54 Data Collection Disruptive behavior was recorded during baseline and alternating treatments phase 10-s partial interval recording system Starting student and direction was randomly selected each day Each observation session was three rotations around the class 3/4/ LOUISIANA STATE UNIVERSITY

55 Data Collection, cont. Direct behavior rating scale of students positive interactions Intervention acceptability ratings –IRP-15 for both PPR conditions –CIRP for all conditions Acceptability: 21 or greater Treatment Integrity –Teachers were given a checklist containing steps for both interventions implemented –Researcher collected data using same checklist –If treatment integrity fell below 80%, teacher was re-trained on one or all of the steps 3/4/ LOUISIANA STATE UNIVERSITY

56 Operational Definitions Disruptive behaviors: ̶ Off-task ̶ Out of seat ̶ Talking out of turn ̶ Aggression ̶ Property Destruction On-task: ̶ Any behavior that was not included in any of the disruptive behavior definitions was considered on-task ̶ Exception Breaks/transitional periods: short periods of time when the teacher was not instructing the class or the student was not assigned independent seat work 3/4/ LOUISIANA STATE UNIVERSITY

57 Praise Training Two 15-min training sessions –First session: Students learned how to verbally report prosocial statements What is Praise? and Examples of Praise posters were displayed (Wright, 2007) –Second session: Students learned to write prosocial statements on index cards Class voted on class reward Corrective feedback and praise was delivered for statements until each student generated an example 3/4/ LOUISIANA STATE UNIVERSITY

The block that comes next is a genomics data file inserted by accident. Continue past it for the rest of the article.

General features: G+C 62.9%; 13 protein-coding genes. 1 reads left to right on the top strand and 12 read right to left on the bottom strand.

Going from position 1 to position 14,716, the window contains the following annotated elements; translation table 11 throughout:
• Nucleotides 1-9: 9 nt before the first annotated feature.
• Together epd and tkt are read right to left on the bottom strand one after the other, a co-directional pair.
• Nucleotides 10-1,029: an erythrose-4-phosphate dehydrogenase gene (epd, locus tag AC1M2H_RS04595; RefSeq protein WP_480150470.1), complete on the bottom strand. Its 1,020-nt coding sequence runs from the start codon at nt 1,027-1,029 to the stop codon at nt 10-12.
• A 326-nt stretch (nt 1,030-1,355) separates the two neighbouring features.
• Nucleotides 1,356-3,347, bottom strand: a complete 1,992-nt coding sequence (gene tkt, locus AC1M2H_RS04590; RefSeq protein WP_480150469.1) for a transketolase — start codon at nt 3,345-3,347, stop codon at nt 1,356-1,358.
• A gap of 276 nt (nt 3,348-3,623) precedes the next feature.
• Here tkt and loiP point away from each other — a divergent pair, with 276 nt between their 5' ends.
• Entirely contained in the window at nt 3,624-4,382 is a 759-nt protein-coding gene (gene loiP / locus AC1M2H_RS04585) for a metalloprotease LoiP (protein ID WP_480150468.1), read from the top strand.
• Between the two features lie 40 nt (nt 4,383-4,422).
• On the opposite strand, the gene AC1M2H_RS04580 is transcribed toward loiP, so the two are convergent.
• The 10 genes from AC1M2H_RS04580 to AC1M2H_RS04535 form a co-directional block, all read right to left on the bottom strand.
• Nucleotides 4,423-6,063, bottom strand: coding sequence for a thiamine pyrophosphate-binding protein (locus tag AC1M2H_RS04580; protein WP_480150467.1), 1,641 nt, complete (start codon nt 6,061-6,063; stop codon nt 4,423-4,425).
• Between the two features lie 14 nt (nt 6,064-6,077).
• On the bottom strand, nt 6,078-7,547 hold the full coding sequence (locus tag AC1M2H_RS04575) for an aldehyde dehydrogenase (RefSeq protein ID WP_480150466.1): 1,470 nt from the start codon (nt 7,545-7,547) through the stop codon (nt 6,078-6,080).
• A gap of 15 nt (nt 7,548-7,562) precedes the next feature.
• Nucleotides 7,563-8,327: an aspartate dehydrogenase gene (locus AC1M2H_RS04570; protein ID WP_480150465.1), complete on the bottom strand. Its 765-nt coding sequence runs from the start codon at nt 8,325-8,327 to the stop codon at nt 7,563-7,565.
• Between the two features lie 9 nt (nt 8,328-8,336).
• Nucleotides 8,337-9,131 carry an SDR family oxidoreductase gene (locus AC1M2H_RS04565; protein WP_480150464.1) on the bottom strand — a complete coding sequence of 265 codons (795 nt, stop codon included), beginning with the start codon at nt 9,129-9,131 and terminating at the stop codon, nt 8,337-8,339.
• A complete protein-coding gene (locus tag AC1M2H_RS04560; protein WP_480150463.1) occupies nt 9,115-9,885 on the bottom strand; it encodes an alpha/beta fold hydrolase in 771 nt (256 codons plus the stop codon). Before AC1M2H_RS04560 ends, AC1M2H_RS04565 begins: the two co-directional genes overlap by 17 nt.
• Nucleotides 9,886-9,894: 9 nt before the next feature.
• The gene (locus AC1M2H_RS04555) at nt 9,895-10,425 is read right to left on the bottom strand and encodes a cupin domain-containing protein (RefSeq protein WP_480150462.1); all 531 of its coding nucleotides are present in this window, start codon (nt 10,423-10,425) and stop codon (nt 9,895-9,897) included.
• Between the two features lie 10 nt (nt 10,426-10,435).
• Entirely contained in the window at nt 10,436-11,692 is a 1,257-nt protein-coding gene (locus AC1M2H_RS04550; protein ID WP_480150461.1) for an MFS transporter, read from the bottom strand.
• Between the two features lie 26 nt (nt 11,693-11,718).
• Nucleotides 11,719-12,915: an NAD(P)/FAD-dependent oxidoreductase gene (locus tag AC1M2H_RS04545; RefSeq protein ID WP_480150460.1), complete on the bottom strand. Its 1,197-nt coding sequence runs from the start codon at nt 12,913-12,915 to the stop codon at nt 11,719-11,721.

58 Public PPR (RED DAY) 1.Three Stars of the Day will be chosen 2.Keep an eye on the Stars of the Day 3.At the end of the day, you will have 10 minutes to praise the Stars of the Day for positive behavior 4.Each star must receive a praise report before you can meet your goal 5.You must raise your hand if you want a chance to praise your classmates 6.Praise should include WHO and WHAT positive behavior was seen 7.Goal: 10 correct praise reports 8.Prize: The RED token=Extra recess on the next Red Day 1.Three Stars of the Day will be chosen 2.Keep an eye on the Stars of the Day 3.At the end of the day, you will have 10 minutes to praise the Stars of the Day for positive behavior 4.Each star must receive a praise report before you can meet your goal 5.You must raise your hand if you want a chance to praise your classmates 6.Praise should include WHO and WHAT positive behavior was seen 7.Goal: 10 correct praise reports 8.Prize: The RED token=Extra recess on the next Red Day 3/4/201058